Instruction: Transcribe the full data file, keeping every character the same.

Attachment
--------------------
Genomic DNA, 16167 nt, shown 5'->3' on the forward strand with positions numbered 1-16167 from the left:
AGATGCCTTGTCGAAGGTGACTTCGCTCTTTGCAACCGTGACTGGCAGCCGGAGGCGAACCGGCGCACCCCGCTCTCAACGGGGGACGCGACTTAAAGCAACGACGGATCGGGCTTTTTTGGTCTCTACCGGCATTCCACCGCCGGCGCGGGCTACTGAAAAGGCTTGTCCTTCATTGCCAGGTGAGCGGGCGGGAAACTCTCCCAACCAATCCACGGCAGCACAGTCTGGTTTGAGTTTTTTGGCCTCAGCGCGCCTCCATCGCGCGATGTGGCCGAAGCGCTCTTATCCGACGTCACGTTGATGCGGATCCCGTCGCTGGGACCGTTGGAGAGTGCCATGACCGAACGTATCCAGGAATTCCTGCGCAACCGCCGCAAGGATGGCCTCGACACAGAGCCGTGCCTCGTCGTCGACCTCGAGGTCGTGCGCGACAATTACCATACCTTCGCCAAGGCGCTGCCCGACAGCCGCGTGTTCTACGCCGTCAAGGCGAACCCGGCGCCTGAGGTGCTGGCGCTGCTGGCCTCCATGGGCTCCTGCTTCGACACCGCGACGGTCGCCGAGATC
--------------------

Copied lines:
Genomic DNA, 16167 nt, shown 5'->3' on the forward strand with positions numbered 1-16167 from the left:
AGATGCCTTGTCGAAGGTGACTTCGCTCTTTGCAACCGTGACTGGCAGCCGGAGGCGAACCGGCGCACCCCGCTCTCAACGGGGGACGCGACTTAAAGCAACGACGGATCGGGCTTTTTTGGTCTCTACCGGCATTCCACCGCCGGCGCGGGCTACTGAAAAGGCTTGTCCTTCATTGCCAGGTGAGCGGGCGGGAAACTCTCCCAACCAATCCACGGCAGCACAGTCTGGTTTGAGTTTTTTGGCCTCAGCGCGCCTCCATCGCGCGATGTGGCCGAAGCGCTCTTATCCGACGTCACGTTGATGCGGATCCCGTCGCTGGGACCGTTGGAGAGTGCCATGACCGAACGTATCCAGGAATTCCTGCGCAACCGCCGCAAGGATGGCCTCGACACAGAGCCGTGCCTCGTCGTCGACCTCGAGGTCGTGCGCGACAATTACCATACCTTCGCCAAGGCGCTGCCCGACAGCCGCGTGTTCTACGCCGTCAAGGCGAACCCGGCGCCTGAGGTGCTGGCGCTGCTGGCCTCCATGGGCTCCTGCTTCGACACCGCGACGGTCGCCGAGATC